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Doing What’s Right for You

If you follow me on social media you may have noticed that this month’s theme for my daily quotes is my first book, “Dying to be Me”. Over the last couple of days, I have been reflecting on where I was then (when I was writing the book back in 2011), and where I am now, with the different events and happenings in my life (including my recent burnout followed by my recent conference in Sedona). I wanted to share what popped back into my mind recently.

It’s not a new thought at all, but it’s one that has touched my attention, and that’s “choosing to do what we feel is right for us”. So basically, NOT letting others tell us what to do! Everyone has their own take on a situation. Even if that situation is yours. Sometimes, when we get a diagnosis of something worrisome, or if we are trying to make a decision about a new job, or moving to a new place, or even if we have a problem with a co-worker, people will offer their opinions to us. Sometimes we don’t even ask for their opinions and they give them to us anyway. This is what I think of as a “thought ambush” — where someone throws their thoughts at us telling us what to do, and we’re not equipped to respond to them, so we allow them to bamboozle us!

When we have information to process (as in a diagnosis) or a decision to make, it’s typical that an empath will survey everyone around them to get advice. In fact, it’s one of our traits that so many of us experience… we simply think others know better, and we want someone to tell us what to do. Decision making can be really hard for us, and if we’re in a people pleasing mode, we’ll take everyone’s opinion on. This is what I did when I received my diagnosis back in 2002. I searched high and low for information and asked people what they would do in my situation, only to find myself all over the place trying to follow all the advice I had been given. I was totally operating from a place of fear. Fear of the disease, fear of not doing anything, fear of doing the wrong thing, fear of letting people down who were telling me what to do. Wow, that was a lot of fear!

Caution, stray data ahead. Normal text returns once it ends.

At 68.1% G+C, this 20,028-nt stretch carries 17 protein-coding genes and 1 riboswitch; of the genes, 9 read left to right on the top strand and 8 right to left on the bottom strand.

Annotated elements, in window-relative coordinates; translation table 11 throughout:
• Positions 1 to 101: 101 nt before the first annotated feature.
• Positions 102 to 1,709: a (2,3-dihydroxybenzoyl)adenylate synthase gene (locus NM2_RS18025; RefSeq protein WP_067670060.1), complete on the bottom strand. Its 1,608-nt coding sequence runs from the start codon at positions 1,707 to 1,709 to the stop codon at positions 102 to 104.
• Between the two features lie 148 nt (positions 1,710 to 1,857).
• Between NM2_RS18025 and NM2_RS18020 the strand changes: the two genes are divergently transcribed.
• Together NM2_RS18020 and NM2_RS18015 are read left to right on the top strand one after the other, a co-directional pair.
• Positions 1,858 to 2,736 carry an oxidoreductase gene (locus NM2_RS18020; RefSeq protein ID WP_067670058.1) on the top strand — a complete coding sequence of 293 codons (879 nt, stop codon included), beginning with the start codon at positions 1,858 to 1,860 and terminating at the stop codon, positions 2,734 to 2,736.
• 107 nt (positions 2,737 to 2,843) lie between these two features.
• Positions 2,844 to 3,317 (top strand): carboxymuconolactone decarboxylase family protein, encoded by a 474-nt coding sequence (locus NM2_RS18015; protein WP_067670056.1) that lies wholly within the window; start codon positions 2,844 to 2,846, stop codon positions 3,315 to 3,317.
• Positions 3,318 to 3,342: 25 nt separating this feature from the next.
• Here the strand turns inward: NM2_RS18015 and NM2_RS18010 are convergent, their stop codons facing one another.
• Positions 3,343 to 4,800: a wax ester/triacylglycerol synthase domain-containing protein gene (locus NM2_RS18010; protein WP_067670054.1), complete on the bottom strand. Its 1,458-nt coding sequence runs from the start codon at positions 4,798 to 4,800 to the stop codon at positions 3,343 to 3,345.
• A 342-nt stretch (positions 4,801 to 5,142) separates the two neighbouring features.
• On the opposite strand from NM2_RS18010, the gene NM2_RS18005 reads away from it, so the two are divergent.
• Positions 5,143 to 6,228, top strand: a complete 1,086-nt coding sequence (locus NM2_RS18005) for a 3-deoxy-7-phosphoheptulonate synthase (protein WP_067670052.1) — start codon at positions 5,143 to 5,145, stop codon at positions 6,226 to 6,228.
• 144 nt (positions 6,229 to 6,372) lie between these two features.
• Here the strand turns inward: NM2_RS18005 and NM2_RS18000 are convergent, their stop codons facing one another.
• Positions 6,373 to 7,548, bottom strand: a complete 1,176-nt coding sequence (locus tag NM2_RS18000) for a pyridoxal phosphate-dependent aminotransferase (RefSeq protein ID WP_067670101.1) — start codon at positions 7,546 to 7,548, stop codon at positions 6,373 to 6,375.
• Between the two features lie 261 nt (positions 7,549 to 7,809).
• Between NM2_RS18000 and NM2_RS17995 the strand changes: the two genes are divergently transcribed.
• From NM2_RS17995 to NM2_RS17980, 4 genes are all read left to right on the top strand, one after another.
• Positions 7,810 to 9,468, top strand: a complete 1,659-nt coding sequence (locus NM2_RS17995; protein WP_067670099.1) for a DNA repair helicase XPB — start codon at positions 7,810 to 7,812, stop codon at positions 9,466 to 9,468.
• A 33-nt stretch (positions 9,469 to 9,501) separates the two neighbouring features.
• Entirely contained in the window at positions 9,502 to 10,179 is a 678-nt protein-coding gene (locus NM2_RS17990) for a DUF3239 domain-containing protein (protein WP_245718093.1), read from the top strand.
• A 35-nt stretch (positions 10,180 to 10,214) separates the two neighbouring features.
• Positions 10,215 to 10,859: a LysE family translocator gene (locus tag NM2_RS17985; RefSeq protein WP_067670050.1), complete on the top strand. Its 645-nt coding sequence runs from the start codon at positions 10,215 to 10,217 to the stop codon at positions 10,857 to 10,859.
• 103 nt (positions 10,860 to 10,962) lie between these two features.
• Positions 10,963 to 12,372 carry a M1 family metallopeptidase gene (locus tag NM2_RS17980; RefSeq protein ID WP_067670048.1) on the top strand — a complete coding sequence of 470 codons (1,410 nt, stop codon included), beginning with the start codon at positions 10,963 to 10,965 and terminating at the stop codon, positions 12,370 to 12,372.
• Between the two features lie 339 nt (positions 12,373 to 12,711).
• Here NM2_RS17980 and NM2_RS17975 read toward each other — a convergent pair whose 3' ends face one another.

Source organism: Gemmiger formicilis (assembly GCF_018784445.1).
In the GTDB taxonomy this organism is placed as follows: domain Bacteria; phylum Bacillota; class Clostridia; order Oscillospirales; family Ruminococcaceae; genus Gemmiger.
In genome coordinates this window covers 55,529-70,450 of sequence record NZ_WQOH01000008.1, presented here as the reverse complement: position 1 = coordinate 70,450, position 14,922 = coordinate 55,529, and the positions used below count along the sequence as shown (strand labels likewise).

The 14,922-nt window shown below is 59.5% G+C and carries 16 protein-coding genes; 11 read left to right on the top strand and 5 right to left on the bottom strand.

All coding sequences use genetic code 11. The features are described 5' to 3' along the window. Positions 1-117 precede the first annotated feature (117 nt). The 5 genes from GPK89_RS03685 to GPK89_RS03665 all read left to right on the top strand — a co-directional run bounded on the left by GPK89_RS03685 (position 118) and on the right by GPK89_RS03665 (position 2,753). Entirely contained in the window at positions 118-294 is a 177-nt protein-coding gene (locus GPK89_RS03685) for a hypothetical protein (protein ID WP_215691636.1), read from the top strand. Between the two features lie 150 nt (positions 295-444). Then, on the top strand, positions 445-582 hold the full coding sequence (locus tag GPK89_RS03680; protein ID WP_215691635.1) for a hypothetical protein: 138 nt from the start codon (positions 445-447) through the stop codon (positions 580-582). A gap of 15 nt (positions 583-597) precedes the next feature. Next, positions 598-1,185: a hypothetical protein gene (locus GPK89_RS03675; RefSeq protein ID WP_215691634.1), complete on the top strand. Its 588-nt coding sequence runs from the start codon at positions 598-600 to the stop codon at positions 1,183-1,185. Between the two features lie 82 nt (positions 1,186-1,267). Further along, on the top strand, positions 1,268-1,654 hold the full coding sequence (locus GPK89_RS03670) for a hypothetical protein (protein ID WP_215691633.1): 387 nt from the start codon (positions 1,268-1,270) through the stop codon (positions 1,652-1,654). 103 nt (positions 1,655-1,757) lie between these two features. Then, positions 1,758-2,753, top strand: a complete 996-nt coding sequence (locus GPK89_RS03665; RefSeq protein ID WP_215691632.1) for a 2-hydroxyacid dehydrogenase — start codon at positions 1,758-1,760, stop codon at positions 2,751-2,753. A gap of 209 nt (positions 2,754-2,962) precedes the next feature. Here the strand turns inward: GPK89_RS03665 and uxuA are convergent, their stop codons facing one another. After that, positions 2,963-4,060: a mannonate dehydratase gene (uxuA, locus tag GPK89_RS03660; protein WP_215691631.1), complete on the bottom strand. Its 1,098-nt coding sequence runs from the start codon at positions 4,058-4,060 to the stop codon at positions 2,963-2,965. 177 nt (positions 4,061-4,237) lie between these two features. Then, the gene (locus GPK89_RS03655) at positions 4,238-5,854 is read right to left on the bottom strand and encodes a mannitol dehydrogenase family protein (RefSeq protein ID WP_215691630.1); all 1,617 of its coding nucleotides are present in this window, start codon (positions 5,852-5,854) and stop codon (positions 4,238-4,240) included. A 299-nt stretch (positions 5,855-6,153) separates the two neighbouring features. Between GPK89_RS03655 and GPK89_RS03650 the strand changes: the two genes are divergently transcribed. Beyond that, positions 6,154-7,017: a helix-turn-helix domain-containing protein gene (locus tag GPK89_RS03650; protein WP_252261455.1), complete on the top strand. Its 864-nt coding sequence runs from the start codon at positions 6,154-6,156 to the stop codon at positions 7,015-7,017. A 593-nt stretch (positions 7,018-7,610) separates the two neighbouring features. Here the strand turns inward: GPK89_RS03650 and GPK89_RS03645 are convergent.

Anyway, today I’m a different person and when it comes to evaluating a choice, I don’t need other people’s opinions. I will stand quietly with myself, and perhaps call out to my guides, to feel the answer that is best for me. It took the NDE to teach me that I can do what’s right for me, according to me, and that’s that. If others are offended that I didn’t ask for their advice, or didn’t take their advice when they offered it, that is not my problem. My point is, I need to do what’s right for me, and I get to choose that! It’s really self-loving to stand in my power this way, and I just wanted to share this with all of you again, in case you needed to hear it. Do what’s right for you!

~ Much Love, Anita ~


It’s so nice to read your words, and I recognize so much from my own journey. I had an NDE when I was 16 years old, where I was told it was not my time yet, now I’m 51 and I have deadly cancer and are trying to get back to myself. Thank you for keep writing and put it out in our world.


Love your writing about decision making Anita. Thats excatly what I am working on right now - thank you for sharing🙏🏻


If you are standing on a corner, and there are three other people on the other three corners, one each on the other corners, and there is a car accident in the middle of the intersection, you will all see it differently. You might all agree that there was a car accident in the middle of the intersection, but, each person will see it from a different point of view., naturally.


So true , thank You much Anita


Thank you for your wise words. 🙏

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